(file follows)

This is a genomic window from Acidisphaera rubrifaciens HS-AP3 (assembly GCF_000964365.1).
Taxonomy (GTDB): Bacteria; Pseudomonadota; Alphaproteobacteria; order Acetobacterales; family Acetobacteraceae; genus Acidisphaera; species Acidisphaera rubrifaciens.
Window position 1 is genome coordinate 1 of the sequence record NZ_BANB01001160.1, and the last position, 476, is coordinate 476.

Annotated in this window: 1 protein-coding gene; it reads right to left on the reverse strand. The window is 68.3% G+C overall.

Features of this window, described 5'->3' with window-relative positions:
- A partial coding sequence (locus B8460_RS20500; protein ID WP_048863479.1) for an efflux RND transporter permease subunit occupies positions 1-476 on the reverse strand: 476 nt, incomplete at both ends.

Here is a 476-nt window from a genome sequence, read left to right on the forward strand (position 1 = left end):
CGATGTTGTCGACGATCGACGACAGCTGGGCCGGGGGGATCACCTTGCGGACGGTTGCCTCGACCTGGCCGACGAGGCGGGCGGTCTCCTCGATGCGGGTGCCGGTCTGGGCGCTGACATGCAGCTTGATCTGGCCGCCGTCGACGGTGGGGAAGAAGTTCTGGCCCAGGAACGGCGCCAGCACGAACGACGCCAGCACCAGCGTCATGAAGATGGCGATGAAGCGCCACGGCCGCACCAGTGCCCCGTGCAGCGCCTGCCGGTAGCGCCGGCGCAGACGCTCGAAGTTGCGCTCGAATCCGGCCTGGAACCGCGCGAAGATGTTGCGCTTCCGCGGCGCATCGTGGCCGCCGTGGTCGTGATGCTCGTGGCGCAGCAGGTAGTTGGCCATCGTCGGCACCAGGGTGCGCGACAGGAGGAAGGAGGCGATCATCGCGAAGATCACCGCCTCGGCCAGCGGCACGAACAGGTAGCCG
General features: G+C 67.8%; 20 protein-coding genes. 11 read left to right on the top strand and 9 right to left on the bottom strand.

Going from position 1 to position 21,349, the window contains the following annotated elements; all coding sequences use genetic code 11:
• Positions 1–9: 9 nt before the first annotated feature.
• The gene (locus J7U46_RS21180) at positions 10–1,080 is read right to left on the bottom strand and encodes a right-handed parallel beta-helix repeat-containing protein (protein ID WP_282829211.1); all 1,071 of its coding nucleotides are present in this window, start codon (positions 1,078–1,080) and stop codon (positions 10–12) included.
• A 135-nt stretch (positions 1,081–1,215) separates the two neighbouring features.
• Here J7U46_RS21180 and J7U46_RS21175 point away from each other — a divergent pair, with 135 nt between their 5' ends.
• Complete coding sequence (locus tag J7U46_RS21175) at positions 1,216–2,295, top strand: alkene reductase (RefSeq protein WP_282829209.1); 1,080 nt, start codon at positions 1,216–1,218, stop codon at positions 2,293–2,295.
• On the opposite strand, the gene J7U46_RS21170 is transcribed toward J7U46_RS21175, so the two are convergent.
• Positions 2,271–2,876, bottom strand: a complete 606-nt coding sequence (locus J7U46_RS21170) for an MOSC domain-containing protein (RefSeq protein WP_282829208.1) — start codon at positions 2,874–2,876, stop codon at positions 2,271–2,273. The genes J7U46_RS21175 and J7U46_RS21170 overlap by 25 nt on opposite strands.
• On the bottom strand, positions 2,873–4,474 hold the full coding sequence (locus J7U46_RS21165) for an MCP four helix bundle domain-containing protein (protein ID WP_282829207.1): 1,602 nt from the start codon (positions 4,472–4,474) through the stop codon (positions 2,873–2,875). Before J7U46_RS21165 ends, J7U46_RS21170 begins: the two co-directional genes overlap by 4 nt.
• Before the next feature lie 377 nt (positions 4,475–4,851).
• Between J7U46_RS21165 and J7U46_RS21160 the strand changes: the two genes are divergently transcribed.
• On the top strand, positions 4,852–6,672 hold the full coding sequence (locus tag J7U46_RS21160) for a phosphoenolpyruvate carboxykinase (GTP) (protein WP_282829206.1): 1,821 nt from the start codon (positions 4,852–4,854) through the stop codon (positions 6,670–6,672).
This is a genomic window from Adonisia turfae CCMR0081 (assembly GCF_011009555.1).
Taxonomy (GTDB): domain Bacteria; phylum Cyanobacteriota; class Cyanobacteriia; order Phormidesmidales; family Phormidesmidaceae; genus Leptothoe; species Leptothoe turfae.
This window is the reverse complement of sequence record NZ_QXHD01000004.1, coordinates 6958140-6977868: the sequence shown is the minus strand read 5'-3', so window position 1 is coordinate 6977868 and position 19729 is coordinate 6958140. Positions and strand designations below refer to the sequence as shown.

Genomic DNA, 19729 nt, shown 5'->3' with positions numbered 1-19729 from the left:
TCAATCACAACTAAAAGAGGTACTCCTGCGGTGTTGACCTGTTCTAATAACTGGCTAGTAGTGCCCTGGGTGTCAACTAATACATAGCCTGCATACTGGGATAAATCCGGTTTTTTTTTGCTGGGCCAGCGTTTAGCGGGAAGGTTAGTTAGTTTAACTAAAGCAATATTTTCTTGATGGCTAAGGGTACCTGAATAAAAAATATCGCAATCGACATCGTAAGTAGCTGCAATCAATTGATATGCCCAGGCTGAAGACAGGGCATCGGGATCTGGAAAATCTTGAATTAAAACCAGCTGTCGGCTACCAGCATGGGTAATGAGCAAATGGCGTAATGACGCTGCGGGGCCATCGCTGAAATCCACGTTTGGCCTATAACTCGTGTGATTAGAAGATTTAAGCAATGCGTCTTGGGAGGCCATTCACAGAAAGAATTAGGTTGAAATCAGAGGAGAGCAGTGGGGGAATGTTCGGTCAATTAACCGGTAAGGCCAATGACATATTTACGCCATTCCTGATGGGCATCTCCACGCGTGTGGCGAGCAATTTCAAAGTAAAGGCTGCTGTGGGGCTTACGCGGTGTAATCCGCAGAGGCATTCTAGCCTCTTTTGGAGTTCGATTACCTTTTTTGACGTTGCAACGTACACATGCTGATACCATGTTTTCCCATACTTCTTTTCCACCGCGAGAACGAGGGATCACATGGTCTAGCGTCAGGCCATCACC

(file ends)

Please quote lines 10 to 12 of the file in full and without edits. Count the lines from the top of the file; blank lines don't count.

Going from position 1 to position 21,349, the window contains the following annotated elements; all coding sequences use genetic code 11:
• Positions 1–9: 9 nt before the first annotated feature.
• The gene (locus J7U46_RS21180) at positions 10–1,080 is read right to left on the bottom strand and encodes a right-handed parallel beta-helix repeat-containing protein (protein ID WP_282829211.1); all 1,071 of its coding nucleotides are present in this window, start codon (positions 1,078–1,080) and stop codon (positions 10–12) included.